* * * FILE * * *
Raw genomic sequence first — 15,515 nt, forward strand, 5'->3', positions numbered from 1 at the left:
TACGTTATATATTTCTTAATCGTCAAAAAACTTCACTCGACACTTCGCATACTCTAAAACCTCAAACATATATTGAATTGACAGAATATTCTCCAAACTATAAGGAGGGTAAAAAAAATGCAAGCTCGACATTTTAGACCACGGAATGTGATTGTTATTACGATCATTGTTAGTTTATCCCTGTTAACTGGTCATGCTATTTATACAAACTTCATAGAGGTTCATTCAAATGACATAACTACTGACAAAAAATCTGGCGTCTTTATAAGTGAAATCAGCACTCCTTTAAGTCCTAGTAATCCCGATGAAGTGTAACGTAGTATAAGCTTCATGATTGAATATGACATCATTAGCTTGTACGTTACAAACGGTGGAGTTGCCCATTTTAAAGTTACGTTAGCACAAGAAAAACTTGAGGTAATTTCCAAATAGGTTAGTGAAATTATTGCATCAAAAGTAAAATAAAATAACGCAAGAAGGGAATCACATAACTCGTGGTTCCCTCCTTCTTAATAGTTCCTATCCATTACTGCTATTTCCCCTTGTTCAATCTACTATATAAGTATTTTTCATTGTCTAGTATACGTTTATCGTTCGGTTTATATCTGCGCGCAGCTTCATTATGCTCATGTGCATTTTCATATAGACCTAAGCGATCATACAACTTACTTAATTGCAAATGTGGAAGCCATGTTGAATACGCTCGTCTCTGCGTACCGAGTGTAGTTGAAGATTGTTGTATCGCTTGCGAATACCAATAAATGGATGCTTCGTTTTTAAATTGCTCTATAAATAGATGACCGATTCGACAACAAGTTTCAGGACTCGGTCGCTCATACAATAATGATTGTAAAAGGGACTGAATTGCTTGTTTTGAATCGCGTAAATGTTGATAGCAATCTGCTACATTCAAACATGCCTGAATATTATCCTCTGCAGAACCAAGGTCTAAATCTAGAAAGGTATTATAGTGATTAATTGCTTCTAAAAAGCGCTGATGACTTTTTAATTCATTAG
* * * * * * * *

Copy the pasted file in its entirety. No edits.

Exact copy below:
Raw genomic sequence first — 15,515 nt, forward strand, 5'->3', positions numbered from 1 at the left:
TACGTTATATATTTCTTAATCGTCAAAAAACTTCACTCGACACTTCGCATACTCTAAAACCTCAAACATATATTGAATTGACAGAATATTCTCCAAACTATAAGGAGGGTAAAAAAAATGCAAGCTCGACATTTTAGACCACGGAATGTGATTGTTATTACGATCATTGTTAGTTTATCCCTGTTAACTGGTCATGCTATTTATACAAACTTCATAGAGGTTCATTCAAATGACATAACTACTGACAAAAAATCTGGCGTCTTTATAAGTGAAATCAGCACTCCTTTAAGTCCTAGTAATCCCGATGAAGTGTAACGTAGTATAAGCTTCATGATTGAATATGACATCATTAGCTTGTACGTTACAAACGGTGGAGTTGCCCATTTTAAAGTTACGTTAGCACAAGAAAAACTTGAGGTAATTTCCAAATAGGTTAGTGAAATTATTGCATCAAAAGTAAAATAAAATAACGCAAGAAGGGAATCACATAACTCGTGGTTCCCTCCTTCTTAATAGTTCCTATCCATTACTGCTATTTCCCCTTGTTCAATCTACTATATAAGTATTTTTCATTGTCTAGTATACGTTTATCGTTCGGTTTATATCTGCGCGCAGCTTCATTATGCTCATGTGCATTTTCATATAGACCTAAGCGATCATACAACTTACTTAATTGCAAATGTGGAAGCCATGTTGAATACGCTCGTCTCTGCGTACCGAGTGTAGTTGAAGATTGTTGTATCGCTTGCGAATACCAATAAATGGATGCTTCGTTTTTAAATTGCTCTATAAATAGATGACCGATTCGACAACAAGTTTCAGGACTCGGTCGCTCATACAATAATGATTGTAAAAGGGACTGAATTGCTTGTTTTGAATCGCGTAAATGTTGATAGCAATCTGCTACATTCAAACATGCCTGAATATTATCCTCTGCAGAACCAAGGTCTAAATCTAGAAAGGTATTATAGTGATTAATTGCTTCTAAAAAGCGCTGATGACTTTTTAATTCATTAG